Day care centers expose children to a wider variety of germs than the children would be exposed to if they stayed at home more often. This h
Day care centers expose children to a wider variety of germs than the children would be exposed to if they stayed at home more often. This has the obvious downside of more frequent colds and other illnesses, but it also serves to challenge the immune system of children at a critical stage in their development. A study by Gilham et al. (2005) tested whether social activity outside the house in young children affected their probabilty of later developing the white blood cell disease acute lymphoblastic leukemia (ALL), the most common cancer of children. They compared 1272 children with acute lymphoblastic leukemia to 6238 children without acute lymphoblastic leukemia. Of the acute lymphoblastic leukemia kids, 1020 had significant social activity outside the home (including day care) when younger. Of the kids without acute lymphoblastic leukemia, 5343 had significant social activity outside the home. The rest of the children in both groups lacked regular contact with children who were not in their immediate surroundings.
a.) Is this an experimental or observational study?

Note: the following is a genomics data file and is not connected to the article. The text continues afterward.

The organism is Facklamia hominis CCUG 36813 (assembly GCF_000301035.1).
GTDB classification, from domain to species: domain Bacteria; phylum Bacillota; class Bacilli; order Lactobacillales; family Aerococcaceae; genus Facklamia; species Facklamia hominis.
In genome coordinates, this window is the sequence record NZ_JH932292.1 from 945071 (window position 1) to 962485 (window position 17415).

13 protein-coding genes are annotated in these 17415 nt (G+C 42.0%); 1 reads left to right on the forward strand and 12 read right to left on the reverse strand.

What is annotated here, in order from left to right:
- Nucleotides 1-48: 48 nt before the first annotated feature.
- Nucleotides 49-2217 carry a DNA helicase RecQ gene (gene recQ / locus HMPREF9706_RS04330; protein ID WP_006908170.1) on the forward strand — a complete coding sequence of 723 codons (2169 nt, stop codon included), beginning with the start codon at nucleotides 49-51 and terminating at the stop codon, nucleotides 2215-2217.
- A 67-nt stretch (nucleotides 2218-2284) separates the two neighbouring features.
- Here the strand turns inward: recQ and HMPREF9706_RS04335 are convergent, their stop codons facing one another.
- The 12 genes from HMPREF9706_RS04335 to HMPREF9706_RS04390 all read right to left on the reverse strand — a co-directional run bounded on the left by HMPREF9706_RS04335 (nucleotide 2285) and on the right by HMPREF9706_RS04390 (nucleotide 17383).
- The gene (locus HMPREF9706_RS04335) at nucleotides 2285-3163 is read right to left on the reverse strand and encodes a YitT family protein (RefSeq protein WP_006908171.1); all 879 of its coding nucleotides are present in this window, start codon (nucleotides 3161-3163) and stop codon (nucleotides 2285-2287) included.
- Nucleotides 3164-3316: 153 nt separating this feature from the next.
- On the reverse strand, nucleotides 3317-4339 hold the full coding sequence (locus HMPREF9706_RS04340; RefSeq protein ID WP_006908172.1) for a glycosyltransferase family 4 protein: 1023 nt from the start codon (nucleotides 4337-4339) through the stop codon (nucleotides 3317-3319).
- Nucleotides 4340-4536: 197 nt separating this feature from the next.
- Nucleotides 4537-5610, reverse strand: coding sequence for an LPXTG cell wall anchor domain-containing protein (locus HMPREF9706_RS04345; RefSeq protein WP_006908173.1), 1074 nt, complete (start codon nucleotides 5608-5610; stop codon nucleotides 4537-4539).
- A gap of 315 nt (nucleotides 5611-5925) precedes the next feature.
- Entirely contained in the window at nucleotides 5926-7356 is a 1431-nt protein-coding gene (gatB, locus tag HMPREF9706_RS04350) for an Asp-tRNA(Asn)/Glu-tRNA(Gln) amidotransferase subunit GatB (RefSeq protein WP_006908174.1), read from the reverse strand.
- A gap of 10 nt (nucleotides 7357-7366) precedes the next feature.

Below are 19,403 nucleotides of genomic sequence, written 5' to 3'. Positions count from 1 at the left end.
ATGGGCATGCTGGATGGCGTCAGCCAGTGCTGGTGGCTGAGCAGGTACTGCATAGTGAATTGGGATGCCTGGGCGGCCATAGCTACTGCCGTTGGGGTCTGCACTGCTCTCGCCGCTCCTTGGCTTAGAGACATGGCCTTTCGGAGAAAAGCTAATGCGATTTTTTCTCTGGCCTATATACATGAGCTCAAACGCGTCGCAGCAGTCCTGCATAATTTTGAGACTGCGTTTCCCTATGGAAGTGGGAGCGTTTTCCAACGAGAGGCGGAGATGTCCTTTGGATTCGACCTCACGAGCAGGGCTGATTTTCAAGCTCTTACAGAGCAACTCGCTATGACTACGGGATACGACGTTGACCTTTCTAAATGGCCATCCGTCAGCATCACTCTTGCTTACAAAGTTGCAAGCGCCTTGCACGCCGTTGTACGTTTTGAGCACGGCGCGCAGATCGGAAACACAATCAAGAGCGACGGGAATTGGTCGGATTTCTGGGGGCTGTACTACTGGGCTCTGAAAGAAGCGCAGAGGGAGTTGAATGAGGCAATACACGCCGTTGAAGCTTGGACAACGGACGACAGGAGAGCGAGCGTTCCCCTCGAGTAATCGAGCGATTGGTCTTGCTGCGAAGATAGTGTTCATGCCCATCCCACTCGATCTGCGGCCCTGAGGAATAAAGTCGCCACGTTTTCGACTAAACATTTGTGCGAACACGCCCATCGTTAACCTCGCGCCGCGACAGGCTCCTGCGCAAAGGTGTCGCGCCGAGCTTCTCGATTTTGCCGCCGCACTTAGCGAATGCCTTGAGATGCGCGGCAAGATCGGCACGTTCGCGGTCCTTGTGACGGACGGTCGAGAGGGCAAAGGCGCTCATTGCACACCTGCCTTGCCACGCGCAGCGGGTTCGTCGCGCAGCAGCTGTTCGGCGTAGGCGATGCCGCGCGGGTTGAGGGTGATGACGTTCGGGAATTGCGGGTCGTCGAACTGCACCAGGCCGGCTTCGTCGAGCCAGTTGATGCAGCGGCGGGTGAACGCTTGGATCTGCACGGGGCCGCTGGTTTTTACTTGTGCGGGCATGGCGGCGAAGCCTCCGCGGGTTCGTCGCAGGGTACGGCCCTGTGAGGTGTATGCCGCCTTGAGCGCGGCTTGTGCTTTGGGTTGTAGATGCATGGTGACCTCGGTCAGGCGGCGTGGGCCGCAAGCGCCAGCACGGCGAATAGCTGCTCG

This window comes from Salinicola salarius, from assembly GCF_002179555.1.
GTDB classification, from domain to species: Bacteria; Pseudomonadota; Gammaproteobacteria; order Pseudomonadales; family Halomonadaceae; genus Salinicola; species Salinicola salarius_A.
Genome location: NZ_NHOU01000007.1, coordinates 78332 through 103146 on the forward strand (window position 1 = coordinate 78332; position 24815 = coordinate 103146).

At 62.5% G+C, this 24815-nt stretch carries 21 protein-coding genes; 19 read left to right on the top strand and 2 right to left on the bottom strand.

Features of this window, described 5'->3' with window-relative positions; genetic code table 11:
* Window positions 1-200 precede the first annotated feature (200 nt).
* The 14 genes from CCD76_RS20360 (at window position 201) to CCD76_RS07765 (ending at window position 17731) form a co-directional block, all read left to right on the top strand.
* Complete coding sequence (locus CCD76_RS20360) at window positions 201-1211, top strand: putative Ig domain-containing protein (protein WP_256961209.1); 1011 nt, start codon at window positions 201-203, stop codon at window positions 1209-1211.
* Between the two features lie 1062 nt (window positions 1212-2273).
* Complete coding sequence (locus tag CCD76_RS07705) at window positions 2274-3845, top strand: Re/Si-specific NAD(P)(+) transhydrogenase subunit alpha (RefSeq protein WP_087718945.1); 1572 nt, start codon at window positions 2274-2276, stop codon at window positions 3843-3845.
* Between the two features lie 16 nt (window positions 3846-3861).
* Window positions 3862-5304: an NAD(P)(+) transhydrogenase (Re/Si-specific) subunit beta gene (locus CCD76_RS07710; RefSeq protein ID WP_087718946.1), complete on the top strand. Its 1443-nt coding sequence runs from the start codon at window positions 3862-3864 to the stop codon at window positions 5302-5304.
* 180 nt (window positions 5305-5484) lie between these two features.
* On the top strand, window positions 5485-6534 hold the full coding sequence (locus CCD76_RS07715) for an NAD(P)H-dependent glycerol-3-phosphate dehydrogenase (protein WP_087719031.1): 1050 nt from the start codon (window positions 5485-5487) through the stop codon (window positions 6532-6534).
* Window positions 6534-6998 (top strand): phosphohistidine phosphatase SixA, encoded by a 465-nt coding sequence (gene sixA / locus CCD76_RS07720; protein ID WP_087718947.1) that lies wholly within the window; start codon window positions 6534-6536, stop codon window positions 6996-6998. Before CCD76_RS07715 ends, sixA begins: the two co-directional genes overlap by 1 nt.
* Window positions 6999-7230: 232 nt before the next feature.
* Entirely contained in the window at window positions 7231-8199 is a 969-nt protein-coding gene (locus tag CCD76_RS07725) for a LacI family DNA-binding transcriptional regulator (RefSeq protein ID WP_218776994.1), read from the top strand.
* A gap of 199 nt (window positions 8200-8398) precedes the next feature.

b.) What are the proportions of children with significant social activity in children with and without acute lymphoblastic leukemia?
c.) What is the odds ratio for acute lymphoblastic leukemia, comparing the groups with and without significant social activity?
d.) What is the 95% confidence interval for this odds ratio?
e.) Does this confidence interval indicate that the amount of social activity is associated with acute lymphoblastic leukemia? If so, did the children with more social activity have a higher or lower occurence of acute lymphoblastic leukemia?
f.) The researchers interpreted their study results in terms of the differing immune system exposure of the children, but gave several alternative explanations for the pattern. Can you think of any possible cofounding variables?